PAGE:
He goes on to advise that the best way to see San Francisco is “to put on your sneakers and start walking.” Maupin’s favorite pedestrian route guides you through a plethora of cinematic landmarks, from All About Eve to Vertigo. This most recent President’s Day Weekend jaunt, however, was inspired by a different kind of landmark: alleys and sidestreets bearing the names of writers who, like Maupin, have literary connections to my hometown.

In typical Top 5 fashion, I present my favorite streets, ranked correspondent to my affinity for the writer (but perhaps influenced slightly by the location of the urban byway in question).

5. Jack London Alley, just south of Rincon Hill, between Bryant and Brannan Continue reading Poets, Pundits, and Wicked Men: The (Side)Streets of San Francisco

Excerpts from the Journal, Shanghai 2011

Sometimes first impressions are all we get. I don’t know if I’ll ever be back in China, let alone Shanghai, so these reflections, formed after just four days, may kick around in my head for quite some time.

October 8

Second-story window view in the Jade Buddha Temple

Striking how much more intimate and compact these areas of devotion are. Western culture has us accustomed to expansive cathedrals and architectural feats to touch the heavens. Shanghai’s glorifying praise is to twenty-first century money — skyscrapers that stream colored lights like a nightly fireworks display, populating the Pudong, an army of freakish sentinels of finance and prosperity. But true temples? Religious devotion? Wooden buildings of two or three stories, a series of rooms holding statuary of no overly imposing size, carpeted in red cushions for brief periods of kneeling, incense burning, or admiration. Beautiful, intricate, but somehow secretive. Perhaps a remnant of private worship before the government made it okay to be spiritual again…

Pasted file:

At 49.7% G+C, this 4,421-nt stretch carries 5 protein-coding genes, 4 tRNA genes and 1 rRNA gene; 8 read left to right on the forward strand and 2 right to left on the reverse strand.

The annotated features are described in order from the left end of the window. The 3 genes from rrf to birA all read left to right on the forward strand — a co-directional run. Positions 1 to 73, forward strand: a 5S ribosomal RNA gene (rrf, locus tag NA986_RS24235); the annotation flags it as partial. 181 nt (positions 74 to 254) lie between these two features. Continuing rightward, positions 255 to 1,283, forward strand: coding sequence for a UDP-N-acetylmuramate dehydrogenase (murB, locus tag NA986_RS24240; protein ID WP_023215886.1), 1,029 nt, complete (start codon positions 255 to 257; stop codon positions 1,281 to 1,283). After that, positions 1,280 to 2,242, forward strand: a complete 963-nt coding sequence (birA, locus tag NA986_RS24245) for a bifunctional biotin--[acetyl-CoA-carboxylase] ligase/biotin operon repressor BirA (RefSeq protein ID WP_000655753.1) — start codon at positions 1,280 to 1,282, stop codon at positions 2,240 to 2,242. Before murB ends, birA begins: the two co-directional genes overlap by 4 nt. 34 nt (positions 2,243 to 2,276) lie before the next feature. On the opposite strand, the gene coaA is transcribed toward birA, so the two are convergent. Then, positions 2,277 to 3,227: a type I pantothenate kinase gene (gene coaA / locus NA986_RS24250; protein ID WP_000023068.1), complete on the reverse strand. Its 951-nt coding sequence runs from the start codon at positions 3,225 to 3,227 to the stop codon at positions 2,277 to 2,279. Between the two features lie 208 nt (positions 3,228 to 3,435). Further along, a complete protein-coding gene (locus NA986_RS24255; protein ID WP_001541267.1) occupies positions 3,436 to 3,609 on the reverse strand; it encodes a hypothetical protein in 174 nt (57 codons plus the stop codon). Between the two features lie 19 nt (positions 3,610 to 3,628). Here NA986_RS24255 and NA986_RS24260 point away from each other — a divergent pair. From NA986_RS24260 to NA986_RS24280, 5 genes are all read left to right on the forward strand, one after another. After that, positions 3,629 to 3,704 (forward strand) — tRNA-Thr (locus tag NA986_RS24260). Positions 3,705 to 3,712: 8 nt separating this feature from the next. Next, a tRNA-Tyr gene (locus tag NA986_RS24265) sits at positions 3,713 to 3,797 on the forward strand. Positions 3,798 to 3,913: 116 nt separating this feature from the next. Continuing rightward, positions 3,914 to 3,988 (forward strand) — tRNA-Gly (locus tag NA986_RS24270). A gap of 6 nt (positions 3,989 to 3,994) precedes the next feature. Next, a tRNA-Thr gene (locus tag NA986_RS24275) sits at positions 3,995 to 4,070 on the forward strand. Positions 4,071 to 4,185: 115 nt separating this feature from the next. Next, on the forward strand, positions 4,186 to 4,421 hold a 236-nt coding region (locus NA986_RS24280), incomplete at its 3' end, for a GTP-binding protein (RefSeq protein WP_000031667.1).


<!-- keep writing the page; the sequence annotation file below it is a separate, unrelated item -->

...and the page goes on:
October 9

I joked with Benett this morning that we may have found the cure for his insomnia/involuntary early rising: cigars and alcohol.

My roommate is a fifty-four year old ex-New Yorker who has been living and teaching drama in Los Angeles for over a decade now. He’s enthusiastic, adventurous, and charming. His approachability (or apparent need for female company) had led to dozens of offers for “massage? sex massage? sex?” Always in that order. That, and the ubiquitous pressure by street vendors to sell watches and bags, is all we are ever asked in the streets. Continue reading Excerpts from the Journal, Shanghai 2011

Excerpts from the Journal, Italia 2010

It’s been little over a year since my most recent trip to Italy, which means I’ve already started thinking about how soon I can get back. The da Vinci-esque scrawls that fill up my Moleskine on traveling adventures are perfectly useless (and not just because of the illegibility) as a guide through foreign cities, but chronicling ruminations and observations about anything interesting in our lives is an Idle Time virtue, and one which I ceaselessly promote.

June 29, 2010

A week ago today we made our first trip into Firenze. The five of us, led by Margaret (our rental car’s soothing British-accented navigation device), parked at Piazza Michelangelo above the city, fairly near San Miniato en Monte. As promised by my Rough Guides guidebook (I’m now a big proponent of RG — dispensing with the juvenile snapshot summaries of DK and weary of the snarky pretension of Lonely Planet), parking was free in the piazza, and for €1,20 each we could ride the bus into town (which, honestly, wasn’t that far… we could really have handled a lot more walking on this trip…)

I was happy to show the kids (and Matt) what I remembered from my time here in ’06. Street-level, outdoor views of the Piazza del Duomo, Piazza della Signoria, Santa Maria Novella, Ponte Vecchio, and numerous other churches that I had something to say about — all marginally interesting, and in play later that evening.

The interior catwalk, lower rung

The highlight — and easily the most memorable moment of our time in northern Tuscany — came during our exploration of the Duomo. After exploring the inside of Santa Maria del Fiore we decided to appreciate Brunelleschi’s accomplishment up close by forking over the €8 apiece to climb up into the dome itself. The stairwells were even narrower than the climbs in Siena; the exertion double what we experienced in San Gimignano. The initial egress put us on the first of two narrow walkways encircling the inside of the great dome. A sheet of plexiglass kept us from tumbling down the twenty stories onto the altar below, and above and all around us, the spectacular fresco of the Last Judgment in all its glory. Heads of demons and devils fifteen feet across were just above us — Hell being the lower rung of the artwork — tormenting poor souls with flaming cudgels and flaying skin from sinners’ bones.

Continue reading Excerpts from the Journal, Italia 2010